In comparison with facial recognition, eye tracking has developed somewhat outside the mainstream as far as the general public is concerned. The gaming industry, however, is already using and investing in the technology eagerly. Controlling something with the eyes gives a considerable advantage over an opponent who is using a controller as an intermediate step. But it’s not the only industry to have jumped on the bandwagon of eye tracking. In the field of consumer research, the technology is being used to analyze what people subconsciously look at first in ads. 

“Eye tracking research has even revealed interesting differences in the way men and women look at car adverts: men look at the car, and women look at ... the face of the model that is standing next to it!”

Lisa Nevejans

Online Marketeer at Duke & Grace

A new storytelling experience

As simple as it may seem, this new way of navigating also requires a new type of user experience. Being able to steer things with your eyes is one thing. Doing it consciously and intuitively is another. That already raises a question: will people understand that their eyes are acting as a cursor? Or will they think that they are watching a pre-recorded video?


Experimenting with eye tracking is a bit like experimenting with a new way of storytelling. It is therefore important to clearly establish how the technology is best used for maximum impact. Each scenario needs to consider 5 essential phases:


  1. Stopping power: attracting someone's (sub)conscious attention.
  2. Interaction: showing clearly that someone’s gaze influences the way the display reacts in order to retain attention.
  3. Immersion: the more someone visually interacts with the display, the more information they receive.
  4. Call to action: creating engagement by making clear what needs to be done.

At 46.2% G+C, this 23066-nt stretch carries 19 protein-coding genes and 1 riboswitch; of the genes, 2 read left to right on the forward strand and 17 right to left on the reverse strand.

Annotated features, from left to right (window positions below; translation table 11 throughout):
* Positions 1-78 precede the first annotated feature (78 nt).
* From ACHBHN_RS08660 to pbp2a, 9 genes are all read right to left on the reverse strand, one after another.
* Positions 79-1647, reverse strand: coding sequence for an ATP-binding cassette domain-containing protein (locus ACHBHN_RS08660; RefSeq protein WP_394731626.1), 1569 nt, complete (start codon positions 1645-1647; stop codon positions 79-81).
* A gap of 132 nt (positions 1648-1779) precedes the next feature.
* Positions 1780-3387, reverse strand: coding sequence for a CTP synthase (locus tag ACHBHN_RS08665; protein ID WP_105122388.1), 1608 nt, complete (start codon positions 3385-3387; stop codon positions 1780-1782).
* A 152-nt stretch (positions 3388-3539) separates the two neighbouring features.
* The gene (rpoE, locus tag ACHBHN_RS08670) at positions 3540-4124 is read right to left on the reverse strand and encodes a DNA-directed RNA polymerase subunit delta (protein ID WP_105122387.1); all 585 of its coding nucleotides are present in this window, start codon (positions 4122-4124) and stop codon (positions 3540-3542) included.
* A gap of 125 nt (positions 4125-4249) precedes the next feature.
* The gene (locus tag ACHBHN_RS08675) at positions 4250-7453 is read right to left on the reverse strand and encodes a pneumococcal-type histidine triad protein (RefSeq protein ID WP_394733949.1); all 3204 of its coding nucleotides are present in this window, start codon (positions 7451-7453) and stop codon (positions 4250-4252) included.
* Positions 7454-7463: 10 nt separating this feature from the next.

5. Digital outcome: social sharing, crowdsourced data or personal delivery help engage a broader community around the user’s input.
Eyes on the future

As soon as the technology and its proper use are mastered, the list of applications for digital outdoor and indoor displays in a post-lockdown world is endless.

“Digital displays are advancing rapidly in Belgium. The medium is becoming more accessible in the streets, in the shops, everywhere. It also offers tremendous user experience opportunities with sensors, detectors, touch technology, AR and now also eye tracking.”

Patricia Brackman

Media Expert at Duke & Grace

Eye tracking technology offers a multitude of possibilities for touchless interactions. Safely putting together a McDonald’s menu on the digital screens. Choosing the right size for a new pair of shoes in the line at Torfs. Casting a vote on De Mol while waiting to catch a bus...or simply making a traffic light go green without using hands. Whatever the application, we believe that touchless technology will soon completely revolutionize the interactions between brands and consumers. Are you ready to rethink yours? Get in touch! Our innovation team can’t wait to think about your future.

Geert Troch

Geert Troch

Creative Strategist

Kelly Gevaert

Kelly Gevaert

Creative Strategist

David Sewell

David Sewell

Designer

Flor De Pauw

Flor De Pauw

Graphic Designer

Mathias Bourgonjon

Mathias Bourgonjon

Creative Strategist

Jasper Verbeeck

Jasper Verbeeck

Digital Designer